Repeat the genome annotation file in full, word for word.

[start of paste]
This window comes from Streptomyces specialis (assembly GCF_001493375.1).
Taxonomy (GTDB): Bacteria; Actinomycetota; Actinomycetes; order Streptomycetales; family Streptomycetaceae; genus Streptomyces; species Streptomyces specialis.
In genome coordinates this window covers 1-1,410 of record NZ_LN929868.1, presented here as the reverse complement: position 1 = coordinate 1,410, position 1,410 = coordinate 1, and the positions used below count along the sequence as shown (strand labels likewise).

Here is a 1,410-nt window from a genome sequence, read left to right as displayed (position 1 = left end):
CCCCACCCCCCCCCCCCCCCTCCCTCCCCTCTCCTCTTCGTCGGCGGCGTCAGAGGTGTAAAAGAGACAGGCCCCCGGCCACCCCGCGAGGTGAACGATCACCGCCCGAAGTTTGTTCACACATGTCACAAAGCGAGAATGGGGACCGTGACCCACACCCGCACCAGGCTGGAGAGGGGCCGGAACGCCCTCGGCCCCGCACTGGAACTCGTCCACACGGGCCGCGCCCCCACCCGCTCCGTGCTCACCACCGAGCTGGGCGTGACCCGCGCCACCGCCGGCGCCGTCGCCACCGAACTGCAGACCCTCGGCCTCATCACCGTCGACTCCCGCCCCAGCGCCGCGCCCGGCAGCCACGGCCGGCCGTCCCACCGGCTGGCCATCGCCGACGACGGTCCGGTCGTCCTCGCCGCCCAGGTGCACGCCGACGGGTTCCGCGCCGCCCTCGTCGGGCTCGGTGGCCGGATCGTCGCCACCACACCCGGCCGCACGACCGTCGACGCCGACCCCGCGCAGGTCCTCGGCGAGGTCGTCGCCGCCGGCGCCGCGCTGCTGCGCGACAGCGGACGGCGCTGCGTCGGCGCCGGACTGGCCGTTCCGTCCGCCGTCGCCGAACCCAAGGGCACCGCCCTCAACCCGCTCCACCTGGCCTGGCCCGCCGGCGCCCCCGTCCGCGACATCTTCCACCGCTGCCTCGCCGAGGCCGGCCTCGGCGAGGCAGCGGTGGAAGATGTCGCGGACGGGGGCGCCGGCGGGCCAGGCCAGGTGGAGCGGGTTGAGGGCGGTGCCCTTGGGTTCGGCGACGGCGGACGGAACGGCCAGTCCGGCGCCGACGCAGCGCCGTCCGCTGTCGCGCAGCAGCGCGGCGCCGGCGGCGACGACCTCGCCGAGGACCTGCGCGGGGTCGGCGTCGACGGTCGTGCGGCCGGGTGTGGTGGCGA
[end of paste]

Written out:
This window comes from Streptomyces specialis (assembly GCF_001493375.1).
Taxonomy (GTDB): Bacteria; Actinomycetota; Actinomycetes; order Streptomycetales; family Streptomycetaceae; genus Streptomyces; species Streptomyces specialis.
In genome coordinates this window covers 1-1,410 of record NZ_LN929868.1, presented here as the reverse complement: position 1 = coordinate 1,410, position 1,410 = coordinate 1, and the positions used below count along the sequence as shown (strand labels likewise).

Here is a 1,410-nt window from a genome sequence, read left to right as displayed (position 1 = left end):
CCCCACCCCCCCCCCCCCCCTCCCTCCCCTCTCCTCTTCGTCGGCGGCGTCAGAGGTGTAAAAGAGACAGGCCCCCGGCCACCCCGCGAGGTGAACGATCACCGCCCGAAGTTTGTTCACACATGTCACAAAGCGAGAATGGGGACCGTGACCCACACCCGCACCAGGCTGGAGAGGGGCCGGAACGCCCTCGGCCCCGCACTGGAACTCGTCCACACGGGCCGCGCCCCCACCCGCTCCGTGCTCACCACCGAGCTGGGCGTGACCCGCGCCACCGCCGGCGCCGTCGCCACCGAACTGCAGACCCTCGGCCTCATCACCGTCGACTCCCGCCCCAGCGCCGCGCCCGGCAGCCACGGCCGGCCGTCCCACCGGCTGGCCATCGCCGACGACGGTCCGGTCGTCCTCGCCGCCCAGGTGCACGCCGACGGGTTCCGCGCCGCCCTCGTCGGGCTCGGTGGCCGGATCGTCGCCACCACACCCGGCCGCACGACCGTCGACGCCGACCCCGCGCAGGTCCTCGGCGAGGTCGTCGCCGCCGGCGCCGCGCTGCTGCGCGACAGCGGACGGCGCTGCGTCGGCGCCGGACTGGCCGTTCCGTCCGCCGTCGCCGAACCCAAGGGCACCGCCCTCAACCCGCTCCACCTGGCCTGGCCCGCCGGCGCCCCCGTCCGCGACATCTTCCACCGCTGCCTCGCCGAGGCCGGCCTCGGCGAGGCAGCGGTGGAAGATGTCGCGGACGGGGGCGCCGGCGGGCCAGGCCAGGTGGAGCGGGTTGAGGGCGGTGCCCTTGGGTTCGGCGACGGCGGACGGAACGGCCAGTCCGGCGCCGACGCAGCGCCGTCCGCTGTCGCGCAGCAGCGCGGCGCCGGCGGCGACGACCTCGCCGAGGACCTGCGCGGGGTCGGCGTCGACGGTCGTGCGGCCGGGTGTGGTGGCGA